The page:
He went into inpatient rehab in December of last year, only for 22 days. Umm yeah. Then immediately started intensive outpatient, almost finished, but was kicked out for testing positive. Then was sent to jail for 2 months for testing positive, a probation violation for his DUI (for drugs not alcohol) and ten points, yes 10 points he accumulated. I can’t even describe how difficult it was to have him there but honestly he had to see that this county isn’t playing around and by the grace of God he didn’t kill someone or someone else. Now he is about to finish another 8 week intensive care rehab. I am hopeful but scared and will never be the same again. The difference now, he is on Suboxone. Not sure how you feel about this? I’m interested to hear your opinion. Not what I was hoping for…but the lesser of two evils. He is on the lowest dosage and will be weened off with the guidance of a doctor. They fortunately opened a new office right down the street from me…yeah that is how awful the problem is here. It is professional, clean and I’ve been very please with it. VERY regulated and strict with the patients as far as meetings, seeing a counselor, and blood work and seeing a medical doctor. But has he changed? You want me to put it bluntly? He is a good liar and manipulator, something that kills me saying it about my own son, but that is what addiction does to you…to the family. I hope so, but sadly don’t think mentally he is there yet. God I am so scared. Living in fear day in and day out is such a heavy weight. Indescribable.

    Oh and I have a story to top your story of your son at his school. My 17 year old is taking a forensic class, one of the topics is covering a drug overdose crime scene. In the class there will be a video shown (back to school night the teacher told the parents), guess who made his acting debut? Yup, you guess it none other then my oldest. Being pulled over, arrested and truck searched. Nothing was found and luckily he signed a waiver from showing his face!!! So if you ever want to catch my son on video yeah in all his freaking glory it’s viral. Sorry, but sometimes you have to laugh at all the craziness or I might go completely nuts….even more then I am!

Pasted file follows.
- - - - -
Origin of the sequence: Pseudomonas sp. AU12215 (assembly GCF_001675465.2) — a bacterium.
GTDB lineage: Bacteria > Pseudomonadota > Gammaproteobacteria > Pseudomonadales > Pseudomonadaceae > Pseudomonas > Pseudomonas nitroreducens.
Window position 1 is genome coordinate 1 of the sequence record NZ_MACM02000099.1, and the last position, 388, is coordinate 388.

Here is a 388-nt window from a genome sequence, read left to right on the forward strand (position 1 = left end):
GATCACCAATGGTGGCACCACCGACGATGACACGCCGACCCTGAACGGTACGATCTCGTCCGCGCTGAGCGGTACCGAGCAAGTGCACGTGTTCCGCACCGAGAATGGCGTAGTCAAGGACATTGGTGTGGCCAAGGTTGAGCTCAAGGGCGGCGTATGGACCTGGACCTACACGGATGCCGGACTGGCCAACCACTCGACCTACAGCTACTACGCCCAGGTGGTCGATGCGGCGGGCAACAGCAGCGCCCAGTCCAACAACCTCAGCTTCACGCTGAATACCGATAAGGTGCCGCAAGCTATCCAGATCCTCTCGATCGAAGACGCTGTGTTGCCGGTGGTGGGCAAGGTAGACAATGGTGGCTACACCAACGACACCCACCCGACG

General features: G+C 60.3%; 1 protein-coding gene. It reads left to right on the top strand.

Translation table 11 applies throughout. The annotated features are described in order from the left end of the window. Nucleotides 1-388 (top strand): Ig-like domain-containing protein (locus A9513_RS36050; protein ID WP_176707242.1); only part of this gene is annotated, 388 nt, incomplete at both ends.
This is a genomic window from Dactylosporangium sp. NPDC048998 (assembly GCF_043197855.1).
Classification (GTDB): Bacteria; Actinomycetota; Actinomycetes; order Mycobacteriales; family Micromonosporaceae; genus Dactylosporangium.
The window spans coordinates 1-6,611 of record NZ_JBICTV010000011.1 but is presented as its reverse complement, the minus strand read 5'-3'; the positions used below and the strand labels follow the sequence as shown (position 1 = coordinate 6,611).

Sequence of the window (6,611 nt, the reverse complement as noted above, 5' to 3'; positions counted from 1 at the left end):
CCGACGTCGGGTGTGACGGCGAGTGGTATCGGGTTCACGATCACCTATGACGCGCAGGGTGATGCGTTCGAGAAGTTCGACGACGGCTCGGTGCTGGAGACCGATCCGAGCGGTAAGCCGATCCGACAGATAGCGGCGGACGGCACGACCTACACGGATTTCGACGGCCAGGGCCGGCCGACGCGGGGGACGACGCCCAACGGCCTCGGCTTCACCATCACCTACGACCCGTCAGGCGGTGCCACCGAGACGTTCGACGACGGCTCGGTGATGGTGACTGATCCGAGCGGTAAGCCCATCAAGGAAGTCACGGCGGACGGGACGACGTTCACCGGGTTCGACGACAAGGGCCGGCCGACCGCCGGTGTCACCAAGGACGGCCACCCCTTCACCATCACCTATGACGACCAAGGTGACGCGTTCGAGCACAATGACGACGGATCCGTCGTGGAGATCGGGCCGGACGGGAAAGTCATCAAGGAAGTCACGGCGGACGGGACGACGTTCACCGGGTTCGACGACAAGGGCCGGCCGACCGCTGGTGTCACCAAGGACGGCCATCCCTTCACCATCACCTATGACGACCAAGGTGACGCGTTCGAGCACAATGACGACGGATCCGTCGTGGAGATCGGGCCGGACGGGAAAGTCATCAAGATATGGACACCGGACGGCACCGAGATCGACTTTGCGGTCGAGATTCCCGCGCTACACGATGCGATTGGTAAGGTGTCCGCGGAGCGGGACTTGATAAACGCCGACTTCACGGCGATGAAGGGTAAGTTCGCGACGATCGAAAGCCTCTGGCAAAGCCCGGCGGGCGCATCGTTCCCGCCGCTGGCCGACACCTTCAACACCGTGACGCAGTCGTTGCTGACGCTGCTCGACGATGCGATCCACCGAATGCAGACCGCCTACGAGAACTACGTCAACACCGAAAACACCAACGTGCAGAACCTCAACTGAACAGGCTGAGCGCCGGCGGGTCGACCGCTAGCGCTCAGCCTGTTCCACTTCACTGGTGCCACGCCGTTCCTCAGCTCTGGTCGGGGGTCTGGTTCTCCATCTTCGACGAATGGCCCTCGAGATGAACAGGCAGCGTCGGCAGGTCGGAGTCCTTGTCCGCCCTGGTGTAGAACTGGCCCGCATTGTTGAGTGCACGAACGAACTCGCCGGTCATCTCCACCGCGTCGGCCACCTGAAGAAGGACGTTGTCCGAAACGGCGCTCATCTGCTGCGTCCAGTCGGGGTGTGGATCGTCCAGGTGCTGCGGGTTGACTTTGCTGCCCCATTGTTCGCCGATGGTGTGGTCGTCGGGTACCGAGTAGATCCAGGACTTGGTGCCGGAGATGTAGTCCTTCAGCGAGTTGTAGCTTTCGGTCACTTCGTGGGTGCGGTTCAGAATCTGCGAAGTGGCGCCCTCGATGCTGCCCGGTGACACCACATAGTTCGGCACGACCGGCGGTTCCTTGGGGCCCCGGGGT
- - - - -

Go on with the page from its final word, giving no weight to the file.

Sorry, I did take over your blog. But I wanted to reach out. Prayers to you and your family!

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    • Wow, we really do have parallel’s in our stories. I have to say, with no disrespect intended, that I laughed out loud about the Forensic Class. We must be related because that is, without a doubt something that would happen to us! You right that we have to laugh or we would go insane. It’s heartbreaking. And the thing that depresses me, at times, is knowing there is no “real” end. Even if our children find recovery and stay in for a long length of time, we will always be wondering if they will relapse. I anticipate that 20 years from now I will be wondering if JoDee is my age and still using, or going to use. It’s so frustrating that they can’t see the beauty life has to offer when they aren’t in a drug induced stupor. I have no idea how it started, how I missed it, or what I have really been doing for the 3 years since I found out. All I can tell you is I feel like I am in exactly the same place I was then but with more clarity which brings me back to a very true statement: Ignorance is bliss. I’m so glad you reached out! Sad that we have similar stories, but it is a good reminder that my family didn’t invent addiction and dysfunction 🙂

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  5. Sheri says:

    It sucks waking up to pouring rain and thinking, well at least he’s in jail alive and dry. What parent wants to feel like that ? You hit the nail on the head, even though they are still alive, you have to pretend they are not. I hate it.

    Like